Adverbs, words that describe or modify verbs, should be avoided whenever possible. If you’re using an adverb, it’s likely that you should be using a different single word instead of the adverb+verb combination. Instead of saying that someone is speaking quietly, say that they’re whispering. If someone has turned quickly, maybe you could say they’ve pivoted.
Of course, there are exceptions to every rule, but in this case it’s rare. There may be times when you can’t think of a single word to replace the adverb+verb combination, but it’s likely that there is an option out there. And even if there isn’t, instead of using an adverb+verb, try using an analogy (I’d actually recommend using analogies regularly, though I’ll go more into detail in a later post.)
Instead of saying Fluffy the Pomeranian barked ferociously, try Fluffy the Pomeranian barked like a wolf. Adverbs are often subjective – what’s ferocious to one person may not be the same or everyone. By using an analogy, comparing Fluffy’s bark to that of a wolf in this case, the reader has a much richer idea of how the verb should be perceived.
‘Very,’ ‘extremely,’ ‘really,’ and ‘quite’ are interesting adverbs. Unlike regular adverbs, which describe or modify verbs, these words describe or modify other adverbs or adjectives. If regular adverbs should be avoided, then these modifiers of adverbs/adjectives should be removed from your lexicon entirely. If saying John spoke loudly doesn’t work then it’s a no-brainer that John spoke very loudly isn’t going to be any better – it’ll be worse, in fact. John didn’t speak loudly nor very loudly. John yelled. It’s more descriptive, less subjective, and keeps the story moving. If the dress was very blue it was as blue as the waters of Atlantic Ocean on a cloudless summer afternoon. Now that’s one blue dress!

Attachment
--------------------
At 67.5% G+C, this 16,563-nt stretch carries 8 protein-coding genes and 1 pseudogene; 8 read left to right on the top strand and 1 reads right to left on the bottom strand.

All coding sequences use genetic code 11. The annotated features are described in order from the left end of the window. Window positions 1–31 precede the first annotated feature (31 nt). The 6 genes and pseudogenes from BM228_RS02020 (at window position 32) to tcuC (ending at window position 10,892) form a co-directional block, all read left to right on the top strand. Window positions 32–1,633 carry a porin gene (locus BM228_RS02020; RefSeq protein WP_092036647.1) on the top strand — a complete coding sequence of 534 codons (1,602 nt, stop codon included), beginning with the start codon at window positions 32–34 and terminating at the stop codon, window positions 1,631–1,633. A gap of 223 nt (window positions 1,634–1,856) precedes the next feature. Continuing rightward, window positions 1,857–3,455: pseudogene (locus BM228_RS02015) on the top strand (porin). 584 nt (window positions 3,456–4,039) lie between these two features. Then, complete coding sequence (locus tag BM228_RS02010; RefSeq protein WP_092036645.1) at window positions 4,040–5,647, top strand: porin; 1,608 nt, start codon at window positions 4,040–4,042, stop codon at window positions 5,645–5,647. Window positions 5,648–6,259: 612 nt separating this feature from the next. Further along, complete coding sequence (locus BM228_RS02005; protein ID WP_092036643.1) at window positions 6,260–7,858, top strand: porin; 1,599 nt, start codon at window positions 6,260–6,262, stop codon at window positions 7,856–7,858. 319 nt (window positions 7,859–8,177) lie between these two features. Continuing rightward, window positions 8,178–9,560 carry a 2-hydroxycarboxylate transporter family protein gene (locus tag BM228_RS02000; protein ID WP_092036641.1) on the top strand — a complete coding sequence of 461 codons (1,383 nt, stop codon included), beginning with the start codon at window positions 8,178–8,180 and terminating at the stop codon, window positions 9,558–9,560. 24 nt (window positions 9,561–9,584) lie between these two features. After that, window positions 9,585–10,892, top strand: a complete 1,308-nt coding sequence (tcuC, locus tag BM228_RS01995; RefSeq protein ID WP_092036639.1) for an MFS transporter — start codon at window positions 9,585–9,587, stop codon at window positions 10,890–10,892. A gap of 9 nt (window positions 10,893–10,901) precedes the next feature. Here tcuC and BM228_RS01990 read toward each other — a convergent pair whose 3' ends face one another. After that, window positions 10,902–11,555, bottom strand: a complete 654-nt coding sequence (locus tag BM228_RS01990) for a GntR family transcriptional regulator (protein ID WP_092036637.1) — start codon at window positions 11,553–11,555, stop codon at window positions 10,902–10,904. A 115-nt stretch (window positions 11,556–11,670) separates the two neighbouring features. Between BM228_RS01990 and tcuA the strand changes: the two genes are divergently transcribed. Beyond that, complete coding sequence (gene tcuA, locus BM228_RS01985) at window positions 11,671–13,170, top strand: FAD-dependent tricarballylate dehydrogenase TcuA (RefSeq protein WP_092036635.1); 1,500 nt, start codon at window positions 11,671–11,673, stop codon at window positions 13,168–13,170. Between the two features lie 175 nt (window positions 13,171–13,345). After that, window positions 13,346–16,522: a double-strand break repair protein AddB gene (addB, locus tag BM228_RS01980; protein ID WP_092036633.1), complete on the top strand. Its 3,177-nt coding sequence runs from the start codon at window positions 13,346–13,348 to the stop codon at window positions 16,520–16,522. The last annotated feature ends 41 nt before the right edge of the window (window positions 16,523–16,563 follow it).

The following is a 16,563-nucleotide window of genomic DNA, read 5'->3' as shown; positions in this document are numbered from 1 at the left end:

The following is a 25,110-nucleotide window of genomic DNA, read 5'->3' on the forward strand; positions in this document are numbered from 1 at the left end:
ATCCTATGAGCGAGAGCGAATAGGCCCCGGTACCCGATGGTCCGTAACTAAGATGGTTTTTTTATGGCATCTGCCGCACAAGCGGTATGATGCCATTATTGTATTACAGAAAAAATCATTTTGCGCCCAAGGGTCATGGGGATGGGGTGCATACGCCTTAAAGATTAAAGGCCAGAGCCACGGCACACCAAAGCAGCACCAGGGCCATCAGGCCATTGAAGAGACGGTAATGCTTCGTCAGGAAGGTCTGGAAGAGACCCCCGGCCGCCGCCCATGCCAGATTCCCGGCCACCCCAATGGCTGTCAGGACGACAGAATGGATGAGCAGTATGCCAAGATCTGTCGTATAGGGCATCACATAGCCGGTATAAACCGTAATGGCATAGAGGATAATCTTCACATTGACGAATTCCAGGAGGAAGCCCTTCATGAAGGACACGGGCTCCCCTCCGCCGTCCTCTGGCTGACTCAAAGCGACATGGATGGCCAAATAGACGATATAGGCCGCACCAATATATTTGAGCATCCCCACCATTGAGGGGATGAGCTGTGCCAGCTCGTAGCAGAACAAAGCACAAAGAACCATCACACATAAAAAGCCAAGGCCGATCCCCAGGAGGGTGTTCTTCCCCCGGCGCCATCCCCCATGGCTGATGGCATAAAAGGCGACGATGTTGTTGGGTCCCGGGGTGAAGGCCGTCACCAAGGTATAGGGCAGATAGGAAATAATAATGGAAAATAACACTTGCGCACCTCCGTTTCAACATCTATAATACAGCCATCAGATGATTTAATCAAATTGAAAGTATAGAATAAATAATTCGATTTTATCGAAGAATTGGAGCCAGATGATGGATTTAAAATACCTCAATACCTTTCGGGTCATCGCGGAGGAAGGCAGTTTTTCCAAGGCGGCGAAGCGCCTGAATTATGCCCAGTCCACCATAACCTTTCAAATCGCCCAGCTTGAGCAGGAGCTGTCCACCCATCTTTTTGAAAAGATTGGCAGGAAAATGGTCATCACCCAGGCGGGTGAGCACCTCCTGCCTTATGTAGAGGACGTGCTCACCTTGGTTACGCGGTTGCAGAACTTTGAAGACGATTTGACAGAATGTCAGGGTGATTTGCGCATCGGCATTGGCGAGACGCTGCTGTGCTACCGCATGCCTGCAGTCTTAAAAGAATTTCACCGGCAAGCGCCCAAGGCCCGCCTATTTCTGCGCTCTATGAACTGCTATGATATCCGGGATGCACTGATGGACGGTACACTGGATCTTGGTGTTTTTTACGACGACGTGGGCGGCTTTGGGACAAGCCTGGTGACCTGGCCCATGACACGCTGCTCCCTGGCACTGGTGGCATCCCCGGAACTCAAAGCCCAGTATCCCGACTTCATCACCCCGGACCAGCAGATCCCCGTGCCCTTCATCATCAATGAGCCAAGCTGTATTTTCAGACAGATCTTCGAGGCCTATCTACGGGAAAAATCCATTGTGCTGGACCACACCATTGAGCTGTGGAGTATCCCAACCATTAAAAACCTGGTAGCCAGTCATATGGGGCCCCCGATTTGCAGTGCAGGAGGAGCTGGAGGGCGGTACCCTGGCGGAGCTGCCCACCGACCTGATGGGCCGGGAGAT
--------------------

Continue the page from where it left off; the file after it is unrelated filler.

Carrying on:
The only time when these words should be used is to add emphasis to adjectives when there isn’t an adequate single word replacement for the combination and when using an analogy would disrupt the flow of the story (e.g. very new or extremely sick.) While this is a little loophole, it should still be avoided whenever possible.
Don’t just take my word for it. Listen to a writer who’s work we’ve all read at some point in our lives, Mark Twain.
“Substitute ‘damn’ every time you’re inclined to write ‘very;’ your editor will delete it and the writing will be just as it should be.” -Mark Twain
Regardless of whether you’ve read his stories or liked them/him, he was a talented writer who’s writing tips are just as applicable today as they were a century ago.
Use an analogy to describe pain felt when you step on a Lego. Let us know what you come up with in the comments below.